The first time David and I ever visited her together, we were on an incredible high to be IN THE STREETS OF LONDON.
This was the London we had been reared on – Thames television shows and books set in the UK. I was overjoyed to see ‘real English people’ on very quiet trains – slightly frosty, and the Londoners didn’t thaw as quickly to the Australian accent as the French did, but I loved them none-the-less.
London to me will always be the centre of all that’s fab, grand, regal, pompous and boho-cool.
It’s Carnaby Street, red double-deckers, Noddy, the West End, the East End, Brick Lane, The Mousetrap, Hamleys, Harrods, Cath Kidston, Jack the Ripper, Boots, the Tate, the National Gallery, the Queen, the Tower of London, the Pre-Raphaelite Brotherhood, Highgate Cemetery, Charing Cross Road, Charles Dickens, smoky, overcrowded ancient pubs and the grey light that stretches over the smoggy massive capital like some eternal mist.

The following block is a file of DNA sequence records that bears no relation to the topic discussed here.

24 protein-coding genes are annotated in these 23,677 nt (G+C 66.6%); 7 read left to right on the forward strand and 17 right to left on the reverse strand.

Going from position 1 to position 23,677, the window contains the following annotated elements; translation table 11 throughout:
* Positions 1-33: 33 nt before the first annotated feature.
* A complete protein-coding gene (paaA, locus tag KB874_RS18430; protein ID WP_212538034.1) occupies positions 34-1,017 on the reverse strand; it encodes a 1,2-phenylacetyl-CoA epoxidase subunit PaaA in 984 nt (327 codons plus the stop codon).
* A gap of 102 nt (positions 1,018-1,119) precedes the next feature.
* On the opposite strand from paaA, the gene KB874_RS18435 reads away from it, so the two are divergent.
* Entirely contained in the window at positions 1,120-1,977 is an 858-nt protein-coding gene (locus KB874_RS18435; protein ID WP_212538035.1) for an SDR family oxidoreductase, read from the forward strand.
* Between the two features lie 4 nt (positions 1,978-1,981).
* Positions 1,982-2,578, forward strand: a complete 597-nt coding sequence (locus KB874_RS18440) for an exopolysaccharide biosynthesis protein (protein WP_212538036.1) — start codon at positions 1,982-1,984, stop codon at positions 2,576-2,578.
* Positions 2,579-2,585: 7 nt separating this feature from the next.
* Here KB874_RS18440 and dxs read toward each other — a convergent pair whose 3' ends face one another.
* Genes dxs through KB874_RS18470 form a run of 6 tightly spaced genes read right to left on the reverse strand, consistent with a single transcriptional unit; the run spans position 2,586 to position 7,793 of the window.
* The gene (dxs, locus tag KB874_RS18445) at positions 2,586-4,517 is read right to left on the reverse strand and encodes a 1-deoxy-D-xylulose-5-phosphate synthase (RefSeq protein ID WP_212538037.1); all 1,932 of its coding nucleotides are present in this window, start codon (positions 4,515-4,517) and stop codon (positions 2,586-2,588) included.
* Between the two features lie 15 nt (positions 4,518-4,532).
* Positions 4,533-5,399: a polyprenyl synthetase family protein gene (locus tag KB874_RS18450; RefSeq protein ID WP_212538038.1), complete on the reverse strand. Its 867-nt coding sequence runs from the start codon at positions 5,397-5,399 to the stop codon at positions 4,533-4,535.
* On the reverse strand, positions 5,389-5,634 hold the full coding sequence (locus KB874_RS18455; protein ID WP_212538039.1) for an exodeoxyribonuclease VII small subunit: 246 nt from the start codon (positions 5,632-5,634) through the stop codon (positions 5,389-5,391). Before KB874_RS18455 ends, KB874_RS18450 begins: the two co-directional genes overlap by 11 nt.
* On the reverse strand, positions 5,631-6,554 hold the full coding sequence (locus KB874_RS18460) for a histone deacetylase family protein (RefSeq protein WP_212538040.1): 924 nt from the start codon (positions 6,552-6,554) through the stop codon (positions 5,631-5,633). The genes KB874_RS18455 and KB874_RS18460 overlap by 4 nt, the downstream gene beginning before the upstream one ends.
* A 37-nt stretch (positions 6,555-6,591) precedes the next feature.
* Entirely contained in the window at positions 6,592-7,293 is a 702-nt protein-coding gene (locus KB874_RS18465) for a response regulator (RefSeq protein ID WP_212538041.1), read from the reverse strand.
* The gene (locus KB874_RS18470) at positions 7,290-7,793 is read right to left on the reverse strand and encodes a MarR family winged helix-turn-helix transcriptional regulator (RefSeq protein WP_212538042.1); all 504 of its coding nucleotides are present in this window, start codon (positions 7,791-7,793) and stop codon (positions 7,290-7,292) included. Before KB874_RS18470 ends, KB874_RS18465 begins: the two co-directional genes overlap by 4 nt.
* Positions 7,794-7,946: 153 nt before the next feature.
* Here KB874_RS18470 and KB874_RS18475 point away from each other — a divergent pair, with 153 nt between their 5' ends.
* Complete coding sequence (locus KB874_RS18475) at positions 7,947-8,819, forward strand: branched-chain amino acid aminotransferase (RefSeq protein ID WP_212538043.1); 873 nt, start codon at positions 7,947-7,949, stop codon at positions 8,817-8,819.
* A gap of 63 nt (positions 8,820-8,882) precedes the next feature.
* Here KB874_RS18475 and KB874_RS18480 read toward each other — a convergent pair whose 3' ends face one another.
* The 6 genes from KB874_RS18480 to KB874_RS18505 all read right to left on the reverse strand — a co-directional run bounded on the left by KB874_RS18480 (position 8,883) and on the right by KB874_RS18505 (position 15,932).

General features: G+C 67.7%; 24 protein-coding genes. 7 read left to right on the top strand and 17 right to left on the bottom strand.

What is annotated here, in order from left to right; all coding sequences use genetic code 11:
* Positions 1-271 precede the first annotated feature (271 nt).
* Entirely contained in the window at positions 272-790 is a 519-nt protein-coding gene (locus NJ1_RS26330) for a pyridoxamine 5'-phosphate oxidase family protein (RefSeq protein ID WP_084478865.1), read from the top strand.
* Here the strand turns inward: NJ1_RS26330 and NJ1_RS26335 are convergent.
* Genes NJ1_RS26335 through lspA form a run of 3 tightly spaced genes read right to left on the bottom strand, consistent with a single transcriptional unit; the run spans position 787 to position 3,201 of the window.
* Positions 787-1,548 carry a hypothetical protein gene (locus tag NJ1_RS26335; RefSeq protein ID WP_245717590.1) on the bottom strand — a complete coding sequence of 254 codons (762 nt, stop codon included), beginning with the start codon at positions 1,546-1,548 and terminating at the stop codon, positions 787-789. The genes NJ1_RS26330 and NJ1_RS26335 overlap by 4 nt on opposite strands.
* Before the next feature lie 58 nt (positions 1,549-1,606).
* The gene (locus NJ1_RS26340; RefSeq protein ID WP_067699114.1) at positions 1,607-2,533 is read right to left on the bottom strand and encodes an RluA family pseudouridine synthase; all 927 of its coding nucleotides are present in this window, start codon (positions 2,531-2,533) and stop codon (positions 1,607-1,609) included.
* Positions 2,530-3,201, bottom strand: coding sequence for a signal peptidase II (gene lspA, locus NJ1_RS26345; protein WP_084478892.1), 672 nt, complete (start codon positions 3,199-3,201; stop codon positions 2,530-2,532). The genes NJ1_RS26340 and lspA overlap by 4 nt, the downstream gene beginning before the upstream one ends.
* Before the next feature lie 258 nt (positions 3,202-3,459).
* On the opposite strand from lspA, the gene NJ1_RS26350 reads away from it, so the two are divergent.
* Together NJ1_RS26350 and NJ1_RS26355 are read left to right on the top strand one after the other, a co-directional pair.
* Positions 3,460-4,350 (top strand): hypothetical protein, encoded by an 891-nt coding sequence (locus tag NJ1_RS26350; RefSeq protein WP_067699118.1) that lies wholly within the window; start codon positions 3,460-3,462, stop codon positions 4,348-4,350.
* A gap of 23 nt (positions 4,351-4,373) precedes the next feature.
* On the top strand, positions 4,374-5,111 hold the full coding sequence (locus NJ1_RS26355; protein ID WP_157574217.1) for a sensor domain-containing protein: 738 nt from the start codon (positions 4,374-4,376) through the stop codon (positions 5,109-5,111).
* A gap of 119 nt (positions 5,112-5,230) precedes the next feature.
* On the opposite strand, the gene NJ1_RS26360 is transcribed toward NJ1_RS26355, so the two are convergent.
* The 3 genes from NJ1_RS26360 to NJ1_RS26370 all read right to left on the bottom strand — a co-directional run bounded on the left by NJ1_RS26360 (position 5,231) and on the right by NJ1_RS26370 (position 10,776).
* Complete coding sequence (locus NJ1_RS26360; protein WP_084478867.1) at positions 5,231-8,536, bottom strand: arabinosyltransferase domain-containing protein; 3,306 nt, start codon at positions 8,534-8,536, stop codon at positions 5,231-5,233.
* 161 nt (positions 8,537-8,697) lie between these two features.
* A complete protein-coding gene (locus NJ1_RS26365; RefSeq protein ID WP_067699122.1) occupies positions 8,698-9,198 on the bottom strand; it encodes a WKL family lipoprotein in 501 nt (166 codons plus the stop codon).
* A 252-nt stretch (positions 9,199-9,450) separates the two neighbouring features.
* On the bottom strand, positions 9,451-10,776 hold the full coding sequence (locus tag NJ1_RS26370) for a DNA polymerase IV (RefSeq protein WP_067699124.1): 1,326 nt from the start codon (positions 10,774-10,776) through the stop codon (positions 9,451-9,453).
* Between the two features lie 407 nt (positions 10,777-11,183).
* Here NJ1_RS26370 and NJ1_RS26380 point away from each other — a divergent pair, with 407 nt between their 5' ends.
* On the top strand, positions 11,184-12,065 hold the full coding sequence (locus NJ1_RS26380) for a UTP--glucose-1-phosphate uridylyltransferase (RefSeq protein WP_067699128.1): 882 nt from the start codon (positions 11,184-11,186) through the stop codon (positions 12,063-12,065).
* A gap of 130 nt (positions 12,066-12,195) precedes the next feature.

I’ve always felt at home in her gritty, endless streets. The history of the city makes me feel alive when we’ve visited.
I’ve felt really sad looking at the recent riots in this great capital. This week has been a reminder of what is always lurking under the veneer of even one of the most civilised cities on earth. London is all the above from my list and many, many more things. What it’s not is the madness we’ve seen all week on the news with the mob and their riots.
London is a great, grand old lady.
She deserves better but she’ll survive this recent outrage on her as she’s survived everything else that’s happened in that grey, glorious and resilient capital
all images via here